Sodium (Na) with a neutral charge of zero is paramagnetic, meaning that the electronic configuration for Na consists of one or more unpaired electrons.
Problem (2): Chlorine (Cl) > Electronic Configuration [Ne] 3s^{2} 3p^{5}
Spin direction for the valence electron or m_{s} = +\(\frac{1}{2}\)
Chlorine (Cl) with a neutral charge of zero is paramagnetic.
Problem (3): Calcium (Ca) > Electronic Configuration [He] 4s^{2}
Spin direction for the valence electron or m_{s} = \(\pm\)\(\frac{1}{2}\)
Whereas for Calcium (Ca) with a neutral charge of zero, it is diamagnetic; meaning that ALL the electrons are paired as shown in the image above.
Problem (4): Given 5p and m_{s} = \(\frac{1}{2}\), identify all the possibilities of the four quantum numbers.
The principal quantum number is n = 5. Given that it is a porbital, we know that L = 1. And based on L, m_{L} = 0, \(\pm\) 1 since m_{L} = L,...,1, 0, 1,...+L. As for m_{s}, this problem specifically says m_{s} = \(\frac{1}{2}\), meaning that the spin direction is \(\frac{1}{2}\), pointing downwards ("down" spin).
Problem (5): Given 6f, identify all the possibilities of the four quantum numbers.
The principal quantum number is n = 6. Given that it is a forbital, we know that L = 3. Based on L, m_{L} = 0, \(\pm\) 1, \(\pm\) 2, \(\pm\) 3 since m_{L} = L,...,1, 0, 1,...+L. As for m_{s}, since it isn't specified in the problem as to whether it is \(\frac{1}{2}\) or +\(\frac{1}{2}\), therefore for this problem, it could be both; meaning that the electron spin quantum number is \(\pm\)\(\frac{1}{2}\).
Problem (6): How many electrons can have n = 4 and L = 1? 6
n 
L 
m_{L} 
m_{s} 
4 
1 
\(\pm\) 1 
\(\frac{1}{2}\) , + \(\frac{1}{2}\) 
0 
This problem includes both \(\frac{1}{2}\) , +\(\frac{1}{2}\) , therefore the answer is 6 electrons based on the m_{L}.
Problem (7): How many electrons can have n = 4, L = 1, m_{L} = 2 and m_{s} = +\(\frac{1}{2}\)? zero
n 
L 
m_{L} 
m_{s} 
4 
1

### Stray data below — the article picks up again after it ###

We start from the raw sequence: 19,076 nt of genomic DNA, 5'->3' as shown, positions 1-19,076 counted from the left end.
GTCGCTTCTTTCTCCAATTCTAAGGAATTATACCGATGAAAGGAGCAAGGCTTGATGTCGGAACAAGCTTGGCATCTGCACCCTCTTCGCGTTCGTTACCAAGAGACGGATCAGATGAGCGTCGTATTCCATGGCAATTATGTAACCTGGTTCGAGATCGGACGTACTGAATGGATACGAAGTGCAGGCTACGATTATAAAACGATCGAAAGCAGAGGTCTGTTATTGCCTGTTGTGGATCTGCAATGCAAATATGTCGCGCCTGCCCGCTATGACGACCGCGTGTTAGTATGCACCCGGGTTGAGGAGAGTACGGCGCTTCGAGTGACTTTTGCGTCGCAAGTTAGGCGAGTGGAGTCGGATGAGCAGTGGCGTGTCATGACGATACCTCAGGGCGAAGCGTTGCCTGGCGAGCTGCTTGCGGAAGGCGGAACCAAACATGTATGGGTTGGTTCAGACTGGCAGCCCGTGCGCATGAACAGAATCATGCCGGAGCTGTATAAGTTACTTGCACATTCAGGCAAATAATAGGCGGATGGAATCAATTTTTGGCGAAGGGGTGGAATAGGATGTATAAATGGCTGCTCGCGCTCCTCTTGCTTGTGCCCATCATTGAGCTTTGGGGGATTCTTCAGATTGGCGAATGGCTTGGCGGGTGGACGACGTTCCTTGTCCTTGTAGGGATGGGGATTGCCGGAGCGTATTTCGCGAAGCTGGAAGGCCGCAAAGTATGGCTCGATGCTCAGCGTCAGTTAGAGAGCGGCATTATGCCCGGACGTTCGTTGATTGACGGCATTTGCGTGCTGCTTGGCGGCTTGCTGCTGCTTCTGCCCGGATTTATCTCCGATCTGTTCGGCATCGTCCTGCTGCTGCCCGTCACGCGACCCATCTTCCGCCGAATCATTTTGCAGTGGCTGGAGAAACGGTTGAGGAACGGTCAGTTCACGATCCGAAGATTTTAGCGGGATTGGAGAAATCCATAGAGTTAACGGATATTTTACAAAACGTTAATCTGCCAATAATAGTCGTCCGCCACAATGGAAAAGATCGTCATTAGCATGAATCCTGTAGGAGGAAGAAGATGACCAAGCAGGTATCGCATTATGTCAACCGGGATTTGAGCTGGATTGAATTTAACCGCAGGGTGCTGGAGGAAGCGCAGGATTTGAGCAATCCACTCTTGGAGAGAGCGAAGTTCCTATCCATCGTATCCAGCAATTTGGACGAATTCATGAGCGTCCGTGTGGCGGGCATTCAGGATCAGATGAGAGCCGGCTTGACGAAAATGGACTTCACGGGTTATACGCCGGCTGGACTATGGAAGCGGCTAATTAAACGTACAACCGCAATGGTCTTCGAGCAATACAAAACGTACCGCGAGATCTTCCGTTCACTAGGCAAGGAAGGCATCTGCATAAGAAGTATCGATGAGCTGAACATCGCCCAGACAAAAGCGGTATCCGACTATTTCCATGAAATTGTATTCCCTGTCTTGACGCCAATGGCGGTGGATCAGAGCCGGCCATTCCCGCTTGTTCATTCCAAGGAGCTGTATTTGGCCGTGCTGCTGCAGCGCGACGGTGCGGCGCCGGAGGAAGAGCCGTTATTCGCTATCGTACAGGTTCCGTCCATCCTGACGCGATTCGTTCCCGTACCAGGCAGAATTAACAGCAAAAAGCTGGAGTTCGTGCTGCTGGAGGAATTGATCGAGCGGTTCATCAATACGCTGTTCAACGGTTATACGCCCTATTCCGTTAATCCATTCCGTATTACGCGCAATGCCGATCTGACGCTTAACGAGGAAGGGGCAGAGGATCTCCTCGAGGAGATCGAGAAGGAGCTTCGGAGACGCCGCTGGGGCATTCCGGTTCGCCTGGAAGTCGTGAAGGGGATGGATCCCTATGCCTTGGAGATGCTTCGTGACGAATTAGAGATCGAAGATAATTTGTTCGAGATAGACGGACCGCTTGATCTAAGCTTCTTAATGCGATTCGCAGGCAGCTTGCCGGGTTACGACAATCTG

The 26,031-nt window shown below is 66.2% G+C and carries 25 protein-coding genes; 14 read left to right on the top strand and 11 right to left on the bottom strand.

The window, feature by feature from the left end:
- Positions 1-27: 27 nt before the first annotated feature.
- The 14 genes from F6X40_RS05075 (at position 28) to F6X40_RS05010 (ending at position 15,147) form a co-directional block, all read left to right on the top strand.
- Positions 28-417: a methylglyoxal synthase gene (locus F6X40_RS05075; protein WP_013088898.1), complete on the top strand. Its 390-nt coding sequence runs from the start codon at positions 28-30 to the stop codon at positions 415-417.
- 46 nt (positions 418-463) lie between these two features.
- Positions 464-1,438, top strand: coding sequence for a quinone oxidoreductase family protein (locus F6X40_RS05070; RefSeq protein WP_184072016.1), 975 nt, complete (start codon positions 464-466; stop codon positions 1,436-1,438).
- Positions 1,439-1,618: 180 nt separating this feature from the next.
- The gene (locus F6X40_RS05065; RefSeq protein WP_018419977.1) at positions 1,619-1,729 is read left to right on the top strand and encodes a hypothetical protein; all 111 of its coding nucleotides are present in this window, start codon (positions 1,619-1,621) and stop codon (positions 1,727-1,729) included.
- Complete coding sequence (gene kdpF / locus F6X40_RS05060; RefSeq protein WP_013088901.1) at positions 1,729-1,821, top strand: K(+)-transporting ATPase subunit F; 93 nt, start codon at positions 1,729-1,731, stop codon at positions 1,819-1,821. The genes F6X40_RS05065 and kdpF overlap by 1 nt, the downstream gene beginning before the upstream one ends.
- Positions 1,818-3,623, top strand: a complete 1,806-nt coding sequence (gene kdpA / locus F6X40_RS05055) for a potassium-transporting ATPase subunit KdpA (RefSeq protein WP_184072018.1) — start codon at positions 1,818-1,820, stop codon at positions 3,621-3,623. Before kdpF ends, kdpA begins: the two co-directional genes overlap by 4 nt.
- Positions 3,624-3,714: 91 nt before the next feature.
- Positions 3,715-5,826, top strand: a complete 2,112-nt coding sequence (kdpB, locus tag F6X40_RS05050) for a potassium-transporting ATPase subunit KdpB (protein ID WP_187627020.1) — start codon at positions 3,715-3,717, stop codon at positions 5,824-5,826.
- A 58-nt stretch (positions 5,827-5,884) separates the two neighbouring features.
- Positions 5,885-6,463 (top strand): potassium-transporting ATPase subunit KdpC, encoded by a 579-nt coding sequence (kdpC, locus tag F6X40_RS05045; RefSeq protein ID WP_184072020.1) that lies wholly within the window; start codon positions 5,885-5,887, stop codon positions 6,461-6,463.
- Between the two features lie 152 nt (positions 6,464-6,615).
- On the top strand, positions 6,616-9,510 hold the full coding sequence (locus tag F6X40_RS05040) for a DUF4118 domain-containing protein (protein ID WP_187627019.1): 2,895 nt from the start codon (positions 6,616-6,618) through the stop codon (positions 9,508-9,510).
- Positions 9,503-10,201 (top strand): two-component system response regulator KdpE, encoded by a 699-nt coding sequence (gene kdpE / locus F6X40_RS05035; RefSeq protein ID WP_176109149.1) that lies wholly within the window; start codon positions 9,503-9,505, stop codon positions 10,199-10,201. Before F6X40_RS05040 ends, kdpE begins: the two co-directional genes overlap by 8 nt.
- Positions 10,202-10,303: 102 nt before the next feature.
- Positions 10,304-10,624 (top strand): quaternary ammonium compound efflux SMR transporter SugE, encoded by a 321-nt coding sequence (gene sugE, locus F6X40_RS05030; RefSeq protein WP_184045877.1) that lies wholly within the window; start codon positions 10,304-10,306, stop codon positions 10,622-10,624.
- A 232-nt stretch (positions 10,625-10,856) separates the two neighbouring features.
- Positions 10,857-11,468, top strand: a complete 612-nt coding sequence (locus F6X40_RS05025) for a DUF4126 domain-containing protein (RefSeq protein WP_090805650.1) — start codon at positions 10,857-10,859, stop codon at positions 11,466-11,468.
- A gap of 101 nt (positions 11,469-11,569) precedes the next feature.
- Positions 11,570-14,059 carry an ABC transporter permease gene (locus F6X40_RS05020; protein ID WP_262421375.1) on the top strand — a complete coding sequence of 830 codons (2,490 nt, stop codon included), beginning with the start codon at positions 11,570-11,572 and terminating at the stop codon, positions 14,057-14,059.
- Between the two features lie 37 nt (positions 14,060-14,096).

NOT POSSIBLE 
+ \(\frac{1}{2}\) 
Since m_{L} = L...1, 0, +1...+L, m_{L} is not possible because L = 1, so it is impossible for m_{L} to be equal to 2 when m_{L} MUST be with the interval of L and +L. So, there is zero electron.
Problem (8): How many electrons can have n = 5, L = 3, m_{L} = \(\pm\) 2 and m_{s} = +\(\frac{1}{2}\)? 2
n 
L 
m_{L} 
m_{s} 
5 
3 
\(\pm\) 2 
+ \(\frac{1}{2}\) 
\(\pm\) 1 
0 
This problem only wants the Spin Quantum Number to be +\(\frac{1}{2}\) and m_{L} = \(\pm\) 2, therefore 2 electrons can have n = 5, L = 3, m_{L} = \(\pm\) 2 and m_{s} = +\(\frac{1}{2}\).
Problem (9): How many electrons can have n = 5, L = 4 and m_{L} = +3? 2
n 
L 
m_{L} 
m_{s} 
5 
4 
3, +3 
\(\frac{1}{2}\) , + \(\frac{1}{2}\) 
\(\pm\) 2 
\(\pm\) 1 
0 
This problem includes both \(\frac{1}{2}\) and +\(\frac{1}{2}\) and given that m_{L} = +3, therefore the answer is 2 electrons.
Problem (10): How many electrons can have n = 4, L = 2 and m_{L} = \(\pm\) 1? 4
n 
L 
m_{L} 
m_{s} 
4 
2 
\(\pm\) 1 
\(\frac{1}{2}\) , + \(\frac{1}{2}\) 
0 
This problem includes both \(\frac{1}{2}\) and +\(\frac{1}{2}\) and given that m_{L} = \(\pm\) 1, therefore the answer is 4 electrons.
Problem (11): How many electrons can have n = 3, L = 3, m_{L} = +2 and m_{s} = \(\frac{1}{2}\)? zero
n 
L 
m_{L} 
m_{s} 
3 
3 (NOT POSSIBLE) 
\(\pm\) 2 
\(\frac{1}{2}\) 
\(\pm\) 1 
0 
Since L = n  1, there is zero electron, not possible because in this problem, n = L = 3.